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    Ukraine war drives push for arming smaller drones

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    LONDON — In recent decades, manufacturers have pushed for larger and heavier unmanned aerial systems.

    But the war in Ukraine is pushing these drone makers to focus new attention on arming smaller variants.

    More than 30 countries now operate medium-altitude, long-endurance, or MALE, drones, primarily acquired in the last decade. Drone Wars UK, a non-governmental British organization that tracks drone proliferation, has identified 14 other nations likely to purchase these systems in the near future.

    These drones typically excel in performing counterinsurgency missions, which was a major focus. But drone makers now are thinking about a wider range of categories of drones capable of striking targets.

    “The [Ukraine] war has made it clear that a kinetic capability in Group 2 and 3 UAS is relevant and we have put more rigor behind an existing research and development in this focus area,” Jill Vacek, an Insitu representative, told Defense News.

    Insitu, a Boeing subsidiary, announced plans on Sept. 5 to arm its Integrator drone, which under the classification employed by the U.S. Department of Defense falls in Group 3. These systems typically weigh below 1,320 pounds (599 kg) and can fly at a maximum speed under 250 knots, whereas Group 2 UAS will weigh between 21-55 pounds.

    Currently the company is not considering integrating the Integrator with anything beyond precision munitions. It can carry up to 35 pounds of payload and has recently completed a 25.5-hour sortie equipped for a multi-payload mission.

    The Insitu representative noted that while their drones have successfully operated in counterinsurgency missions, the conflict in Ukraine and prospects in the Pacific have called attention to the challenges of operating more exquisite MALE systems against near-peers.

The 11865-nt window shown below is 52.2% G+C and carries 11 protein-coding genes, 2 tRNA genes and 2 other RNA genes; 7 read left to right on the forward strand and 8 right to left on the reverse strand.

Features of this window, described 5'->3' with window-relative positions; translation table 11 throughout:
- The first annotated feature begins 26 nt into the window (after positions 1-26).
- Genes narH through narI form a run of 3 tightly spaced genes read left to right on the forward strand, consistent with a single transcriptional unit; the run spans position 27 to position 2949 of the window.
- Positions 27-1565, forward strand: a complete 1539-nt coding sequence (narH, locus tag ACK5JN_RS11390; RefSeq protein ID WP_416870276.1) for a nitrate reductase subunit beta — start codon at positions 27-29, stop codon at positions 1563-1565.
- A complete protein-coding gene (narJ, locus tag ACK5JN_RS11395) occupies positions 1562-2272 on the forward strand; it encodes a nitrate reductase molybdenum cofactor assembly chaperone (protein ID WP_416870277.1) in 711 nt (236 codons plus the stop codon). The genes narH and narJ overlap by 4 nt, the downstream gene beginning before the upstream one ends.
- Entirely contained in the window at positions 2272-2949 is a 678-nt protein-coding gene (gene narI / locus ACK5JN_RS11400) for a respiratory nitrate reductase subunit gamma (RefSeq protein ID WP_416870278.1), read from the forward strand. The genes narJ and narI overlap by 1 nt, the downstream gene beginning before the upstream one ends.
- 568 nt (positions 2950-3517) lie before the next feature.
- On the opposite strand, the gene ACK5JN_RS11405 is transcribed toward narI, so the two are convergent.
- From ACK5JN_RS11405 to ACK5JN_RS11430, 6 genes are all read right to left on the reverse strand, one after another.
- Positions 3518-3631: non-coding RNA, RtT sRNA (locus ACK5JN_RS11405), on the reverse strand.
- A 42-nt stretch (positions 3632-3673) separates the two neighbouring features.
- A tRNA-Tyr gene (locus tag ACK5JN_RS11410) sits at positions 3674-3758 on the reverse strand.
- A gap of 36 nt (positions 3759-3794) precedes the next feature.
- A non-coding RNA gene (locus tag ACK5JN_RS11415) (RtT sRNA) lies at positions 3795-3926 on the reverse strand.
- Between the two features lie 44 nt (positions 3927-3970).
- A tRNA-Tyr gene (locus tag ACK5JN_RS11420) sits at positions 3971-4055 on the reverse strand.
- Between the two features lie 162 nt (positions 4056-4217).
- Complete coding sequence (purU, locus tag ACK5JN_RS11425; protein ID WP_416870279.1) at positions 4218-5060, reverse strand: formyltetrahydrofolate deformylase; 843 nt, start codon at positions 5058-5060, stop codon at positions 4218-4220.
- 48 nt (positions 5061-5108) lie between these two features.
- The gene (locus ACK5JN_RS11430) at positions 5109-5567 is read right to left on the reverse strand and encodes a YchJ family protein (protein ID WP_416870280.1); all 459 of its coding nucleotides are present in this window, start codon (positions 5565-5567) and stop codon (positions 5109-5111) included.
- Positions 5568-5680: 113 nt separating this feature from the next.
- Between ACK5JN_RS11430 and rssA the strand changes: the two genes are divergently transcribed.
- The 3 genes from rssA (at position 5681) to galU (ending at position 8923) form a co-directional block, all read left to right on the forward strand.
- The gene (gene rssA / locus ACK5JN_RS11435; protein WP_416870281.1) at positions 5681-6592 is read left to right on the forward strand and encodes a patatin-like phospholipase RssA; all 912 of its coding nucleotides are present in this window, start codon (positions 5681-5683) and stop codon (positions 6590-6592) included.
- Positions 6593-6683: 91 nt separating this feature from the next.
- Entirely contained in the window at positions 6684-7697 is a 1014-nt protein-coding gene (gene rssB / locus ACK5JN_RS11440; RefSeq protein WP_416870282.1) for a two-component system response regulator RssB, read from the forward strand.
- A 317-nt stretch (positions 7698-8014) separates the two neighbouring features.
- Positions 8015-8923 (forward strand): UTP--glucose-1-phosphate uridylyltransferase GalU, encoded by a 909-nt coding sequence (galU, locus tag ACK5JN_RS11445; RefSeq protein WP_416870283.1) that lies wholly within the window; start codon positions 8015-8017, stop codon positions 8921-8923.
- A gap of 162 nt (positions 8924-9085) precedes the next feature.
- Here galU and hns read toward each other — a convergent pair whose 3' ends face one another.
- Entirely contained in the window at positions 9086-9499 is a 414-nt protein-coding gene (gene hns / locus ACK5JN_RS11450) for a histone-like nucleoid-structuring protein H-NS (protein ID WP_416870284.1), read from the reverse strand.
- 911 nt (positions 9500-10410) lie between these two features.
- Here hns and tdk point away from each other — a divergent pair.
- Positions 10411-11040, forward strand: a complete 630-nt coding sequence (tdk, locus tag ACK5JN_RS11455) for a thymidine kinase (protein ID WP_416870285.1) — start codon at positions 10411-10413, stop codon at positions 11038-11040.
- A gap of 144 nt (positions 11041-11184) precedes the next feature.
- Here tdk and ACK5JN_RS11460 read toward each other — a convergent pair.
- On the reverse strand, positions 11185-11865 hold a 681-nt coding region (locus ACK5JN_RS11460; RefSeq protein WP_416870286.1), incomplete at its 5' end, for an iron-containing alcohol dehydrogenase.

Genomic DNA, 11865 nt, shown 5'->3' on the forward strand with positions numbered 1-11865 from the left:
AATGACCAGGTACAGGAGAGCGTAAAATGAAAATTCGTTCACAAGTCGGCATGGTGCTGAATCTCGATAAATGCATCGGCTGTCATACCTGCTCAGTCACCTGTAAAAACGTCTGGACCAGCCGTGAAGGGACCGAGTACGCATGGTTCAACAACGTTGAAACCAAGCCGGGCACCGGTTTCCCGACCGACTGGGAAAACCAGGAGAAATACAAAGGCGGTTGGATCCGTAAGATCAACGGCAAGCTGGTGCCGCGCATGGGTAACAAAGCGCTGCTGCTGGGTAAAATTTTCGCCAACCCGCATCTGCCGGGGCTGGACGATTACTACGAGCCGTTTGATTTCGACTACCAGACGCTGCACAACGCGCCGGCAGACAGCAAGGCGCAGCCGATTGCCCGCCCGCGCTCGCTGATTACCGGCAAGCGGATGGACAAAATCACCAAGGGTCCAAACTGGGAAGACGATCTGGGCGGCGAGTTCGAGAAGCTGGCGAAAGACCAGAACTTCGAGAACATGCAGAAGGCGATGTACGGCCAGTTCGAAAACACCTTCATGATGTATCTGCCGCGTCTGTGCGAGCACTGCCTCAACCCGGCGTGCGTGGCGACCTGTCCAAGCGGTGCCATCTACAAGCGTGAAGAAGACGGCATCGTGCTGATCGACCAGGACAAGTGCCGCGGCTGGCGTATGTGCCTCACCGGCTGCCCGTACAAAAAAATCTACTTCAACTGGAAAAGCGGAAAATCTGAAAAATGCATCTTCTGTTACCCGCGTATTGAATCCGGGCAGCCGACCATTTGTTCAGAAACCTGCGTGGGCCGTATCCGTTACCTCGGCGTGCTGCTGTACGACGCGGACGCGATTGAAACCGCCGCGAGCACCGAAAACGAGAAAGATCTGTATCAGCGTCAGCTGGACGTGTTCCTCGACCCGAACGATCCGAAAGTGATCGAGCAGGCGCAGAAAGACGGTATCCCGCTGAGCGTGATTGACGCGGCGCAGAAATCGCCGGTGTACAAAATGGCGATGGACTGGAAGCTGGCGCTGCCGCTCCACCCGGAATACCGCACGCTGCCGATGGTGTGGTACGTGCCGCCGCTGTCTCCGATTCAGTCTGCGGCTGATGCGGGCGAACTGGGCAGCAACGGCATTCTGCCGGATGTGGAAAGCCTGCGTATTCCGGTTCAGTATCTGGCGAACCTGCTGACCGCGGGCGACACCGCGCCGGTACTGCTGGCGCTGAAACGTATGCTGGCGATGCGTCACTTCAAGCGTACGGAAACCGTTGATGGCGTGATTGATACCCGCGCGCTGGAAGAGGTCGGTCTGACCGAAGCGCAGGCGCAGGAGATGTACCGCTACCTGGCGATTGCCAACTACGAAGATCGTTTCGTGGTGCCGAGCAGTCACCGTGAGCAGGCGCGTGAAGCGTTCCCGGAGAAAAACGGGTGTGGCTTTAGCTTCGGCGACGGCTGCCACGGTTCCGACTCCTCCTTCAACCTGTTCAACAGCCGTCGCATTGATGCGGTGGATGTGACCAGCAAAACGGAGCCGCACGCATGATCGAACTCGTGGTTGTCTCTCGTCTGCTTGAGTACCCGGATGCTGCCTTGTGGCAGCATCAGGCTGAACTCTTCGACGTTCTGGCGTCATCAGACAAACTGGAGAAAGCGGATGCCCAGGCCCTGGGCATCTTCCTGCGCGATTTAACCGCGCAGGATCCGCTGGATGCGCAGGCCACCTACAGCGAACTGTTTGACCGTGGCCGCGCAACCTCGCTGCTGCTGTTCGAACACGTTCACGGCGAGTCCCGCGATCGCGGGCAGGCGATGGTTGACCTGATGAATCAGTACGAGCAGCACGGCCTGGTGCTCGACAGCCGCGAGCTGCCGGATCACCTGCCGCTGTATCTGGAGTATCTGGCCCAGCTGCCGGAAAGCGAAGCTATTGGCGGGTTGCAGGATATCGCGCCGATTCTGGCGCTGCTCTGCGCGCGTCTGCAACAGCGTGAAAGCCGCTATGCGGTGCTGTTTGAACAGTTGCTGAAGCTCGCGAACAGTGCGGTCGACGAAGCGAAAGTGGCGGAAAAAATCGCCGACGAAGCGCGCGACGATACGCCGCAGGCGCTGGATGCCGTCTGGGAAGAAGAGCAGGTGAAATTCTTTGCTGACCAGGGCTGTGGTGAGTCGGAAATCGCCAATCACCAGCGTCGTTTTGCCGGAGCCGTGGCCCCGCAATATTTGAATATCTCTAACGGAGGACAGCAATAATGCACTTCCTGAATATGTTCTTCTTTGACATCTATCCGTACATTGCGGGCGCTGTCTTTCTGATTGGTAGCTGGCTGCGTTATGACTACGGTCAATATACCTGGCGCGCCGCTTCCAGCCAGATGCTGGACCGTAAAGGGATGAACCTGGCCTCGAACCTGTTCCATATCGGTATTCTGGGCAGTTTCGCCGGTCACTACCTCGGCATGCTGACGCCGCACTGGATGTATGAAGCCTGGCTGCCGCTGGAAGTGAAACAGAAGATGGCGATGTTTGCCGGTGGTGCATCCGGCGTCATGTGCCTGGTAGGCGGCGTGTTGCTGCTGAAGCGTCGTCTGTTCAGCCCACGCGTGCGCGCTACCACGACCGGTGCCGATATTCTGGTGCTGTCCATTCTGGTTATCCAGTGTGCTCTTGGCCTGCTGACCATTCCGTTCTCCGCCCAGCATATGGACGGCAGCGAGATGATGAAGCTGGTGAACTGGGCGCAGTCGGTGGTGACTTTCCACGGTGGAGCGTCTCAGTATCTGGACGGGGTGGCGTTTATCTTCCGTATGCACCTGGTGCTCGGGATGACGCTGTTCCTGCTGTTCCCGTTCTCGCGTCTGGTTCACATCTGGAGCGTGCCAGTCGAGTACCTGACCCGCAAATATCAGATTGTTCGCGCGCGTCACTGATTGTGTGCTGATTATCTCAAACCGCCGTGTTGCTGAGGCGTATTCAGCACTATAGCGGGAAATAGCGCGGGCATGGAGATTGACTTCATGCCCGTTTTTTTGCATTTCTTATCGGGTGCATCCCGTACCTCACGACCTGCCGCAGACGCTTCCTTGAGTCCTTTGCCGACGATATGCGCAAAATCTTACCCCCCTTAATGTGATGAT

“Integrator delivers range and endurance previously available only with larger, more expensive and more vulnerable MALE UAV platforms. It can be operated by a fraction of the operators and maintainers required for traditional Group 5 UAS [weighing above 1,320 pounds], and with no runway necessary,” Vacek added.

    Another company working on arming smaller systems is One Way Aerospace. Relatively new to this space, the company has focused on producing low-cost kamikaze drones in Ukraine. In May, it demonstrated the AQ-400 and AQV-150 Scalpel Heavy platforms to the Ukrainian MoD and an undisclosed NATO country.

    James Earl, one of the company’s founders, said slow and unprotected MALE drones are not necessarily suitable assets when a force is not able to guarantee air superiority or air supremacy.

    He added that the industry is “realizing that the need for persistent ‘call for fires’ capability, similar to what the Predator and similar platforms provided in Afghanistan and Iraq, is no longer applicable in the context of Ukraine.”

    That is not to say requirements for MALE systems will cease, however, as they also provide an array of capabilities hard to reproduce with less expensive, attritable drones.

    One Way Aerospace’s mothership system, combining both the AQ-400 and AQV120 drones, is expected to be available toward the end of the year $80,000. Beyond Ukraine, Earl adds that the Indo-Pacific and Africa are both high priorities for them at this stage.

    Elisabeth Gosselin-Malo is a Europe correspondent for Defense News. She covers a wide range of topics related to military procurement and international security, and specializes in reporting on the aviation sector. She is based in Milan, Italy.



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